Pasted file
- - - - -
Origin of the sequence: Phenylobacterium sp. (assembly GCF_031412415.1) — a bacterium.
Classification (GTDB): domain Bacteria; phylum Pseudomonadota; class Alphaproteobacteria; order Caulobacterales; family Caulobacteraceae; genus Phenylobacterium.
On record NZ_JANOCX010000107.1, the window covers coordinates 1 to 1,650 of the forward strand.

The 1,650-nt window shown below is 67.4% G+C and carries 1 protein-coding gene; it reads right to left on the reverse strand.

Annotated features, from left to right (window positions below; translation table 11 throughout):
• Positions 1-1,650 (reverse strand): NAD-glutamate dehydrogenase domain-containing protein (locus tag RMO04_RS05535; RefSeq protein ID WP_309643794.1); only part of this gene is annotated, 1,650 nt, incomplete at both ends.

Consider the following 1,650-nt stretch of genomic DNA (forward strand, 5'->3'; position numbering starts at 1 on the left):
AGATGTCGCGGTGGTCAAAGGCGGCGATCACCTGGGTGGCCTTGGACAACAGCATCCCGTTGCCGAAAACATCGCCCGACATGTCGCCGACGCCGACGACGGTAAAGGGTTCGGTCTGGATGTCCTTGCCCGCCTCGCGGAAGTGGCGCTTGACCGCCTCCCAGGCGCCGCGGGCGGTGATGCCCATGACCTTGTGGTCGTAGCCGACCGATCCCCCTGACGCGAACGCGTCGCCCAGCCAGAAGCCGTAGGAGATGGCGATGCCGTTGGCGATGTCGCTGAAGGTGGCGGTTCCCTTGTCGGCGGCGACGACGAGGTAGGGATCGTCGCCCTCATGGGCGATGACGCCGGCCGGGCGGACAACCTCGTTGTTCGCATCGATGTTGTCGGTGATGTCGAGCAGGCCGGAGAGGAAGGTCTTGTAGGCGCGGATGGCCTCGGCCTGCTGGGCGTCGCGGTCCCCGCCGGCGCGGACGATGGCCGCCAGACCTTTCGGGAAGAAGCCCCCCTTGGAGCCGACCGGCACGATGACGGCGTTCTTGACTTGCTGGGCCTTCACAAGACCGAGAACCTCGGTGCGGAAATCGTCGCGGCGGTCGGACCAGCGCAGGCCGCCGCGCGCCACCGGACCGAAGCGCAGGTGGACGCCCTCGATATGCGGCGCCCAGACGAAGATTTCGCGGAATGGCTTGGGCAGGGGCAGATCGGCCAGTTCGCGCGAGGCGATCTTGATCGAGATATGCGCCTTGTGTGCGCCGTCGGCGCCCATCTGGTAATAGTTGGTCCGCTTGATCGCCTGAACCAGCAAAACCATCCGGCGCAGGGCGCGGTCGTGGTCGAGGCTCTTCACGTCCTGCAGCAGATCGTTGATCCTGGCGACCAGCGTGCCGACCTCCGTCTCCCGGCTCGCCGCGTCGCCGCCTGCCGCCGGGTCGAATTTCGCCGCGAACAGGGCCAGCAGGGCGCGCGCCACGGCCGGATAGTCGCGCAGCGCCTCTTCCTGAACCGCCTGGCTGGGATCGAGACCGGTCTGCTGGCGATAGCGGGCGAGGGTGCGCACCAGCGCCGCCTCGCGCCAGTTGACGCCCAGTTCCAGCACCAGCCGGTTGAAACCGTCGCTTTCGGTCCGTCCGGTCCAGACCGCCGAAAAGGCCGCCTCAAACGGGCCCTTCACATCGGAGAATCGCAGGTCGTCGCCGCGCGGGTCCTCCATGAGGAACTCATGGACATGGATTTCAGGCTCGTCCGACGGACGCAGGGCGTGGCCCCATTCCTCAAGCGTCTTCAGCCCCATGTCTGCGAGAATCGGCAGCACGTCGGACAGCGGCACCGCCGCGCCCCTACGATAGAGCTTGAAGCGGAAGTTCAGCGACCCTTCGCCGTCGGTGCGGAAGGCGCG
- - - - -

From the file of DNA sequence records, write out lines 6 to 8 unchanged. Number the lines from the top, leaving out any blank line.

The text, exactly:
• Positions 1-1,650 (reverse strand): NAD-glutamate dehydrogenase domain-containing protein (locus tag RMO04_RS05535; RefSeq protein ID WP_309643794.1); only part of this gene is annotated, 1,650 nt, incomplete at both ends.

Consider the following 1,650-nt stretch of genomic DNA (forward strand, 5'->3'; position numbering starts at 1 on the left):
AGATGTCGCGGTGGTCAAAGGCGGCGATCACCTGGGTGGCCTTGGACAACAGCATCCCGTTGCCGAAAACATCGCCCGACATGTCGCCGACGCCGACGACGGTAAAGGGTTCGGTCTGGATGTCCTTGCCCGCCTCGCGGAAGTGGCGCTTGACCGCCTCCCAGGCGCCGCGGGCGGTGATGCCCATGACCTTGTGGTCGTAGCCGACCGATCCCCCTGACGCGAACGCGTCGCCCAGCCAGAAGCCGTAGGAGATGGCGATGCCGTTGGCGATGTCGCTGAAGGTGGCGGTTCCCTTGTCGGCGGCGACGACGAGGTAGGGATCGTCGCCCTCATGGGCGATGACGCCGGCCGGGCGGACAACCTCGTTGTTCGCATCGATGTTGTCGGTGATGTCGAGCAGGCCGGAGAGGAAGGTCTTGTAGGCGCGGATGGCCTCGGCCTGCTGGGCGTCGCGGTCCCCGCCGGCGCGGACGATGGCCGCCAGACCTTTCGGGAAGAAGCCCCCCTTGGAGCCGACCGGCACGATGACGGCGTTCTTGACTTGCTGGGCCTTCACAAGACCGAGAACCTCGGTGCGGAAATCGTCGCGGCGGTCGGACCAGCGCAGGCCGCCGCGCGCCACCGGACCGAAGCGCAGGTGGACGCCCTCGATATGCGGCGCCCAGACGAAGATTTCGCGGAATGGCTTGGGCAGGGGCAGATCGGCCAGTTCGCGCGAGGCGATCTTGATCGAGATATGCGCCTTGTGTGCGCCGTCGGCGCCCATCTGGTAATAGTTGGTCCGCTTGATCGCCTGAACCAGCAAAACCATCCGGCGCAGGGCGCGGTCGTGGTCGAGGCTCTTCACGTCCTGCAGCAGATCGTTGATCCTGGCGACCAGCGTGCCGACCTCCGTCTCCCGGCTCGCCGCGTCGCCGCCTGCCGCCGGGTCGAATTTCGCCGCGAACAGGGCCAGCAGGGCGCGCGCCACGGCCGGATAGTCGCGCAGCGCCTCTTCCTGAACCGCCTGGCTGGGATCGAGACCGGTCTGCTGGCGATAGCGGGCGAGGGTGCGCACCAGCGCCGCCTCGCGCCAGTTGACGCCCAGTTCCAGCACCAGCCGGTTGAAACCGTCGCTTTCGGTCCGTCCGGTCCAGACCGCCGAAAAGGCCGCCTCAAACGGGCCCTTCACATCGGAGAATCGCAGGTCGTCGCCGCGCGGGTCCTCCATGAGGAACTCATGGACATGGATTTCAGGCTCGTCCGACGGACGCAGGGCGTGGCCCCATTCCTCAAGCGTCTTCAGCCCCATGTCTGCGAGAATCGGCAGCACGTCGGACAGCGGCACCGCCGCGCCCCTACGATAGAGCTTGAAGCGGAAGTTCAGCGACCCTTCGCCGTCGGTGCGGAAGGCGCG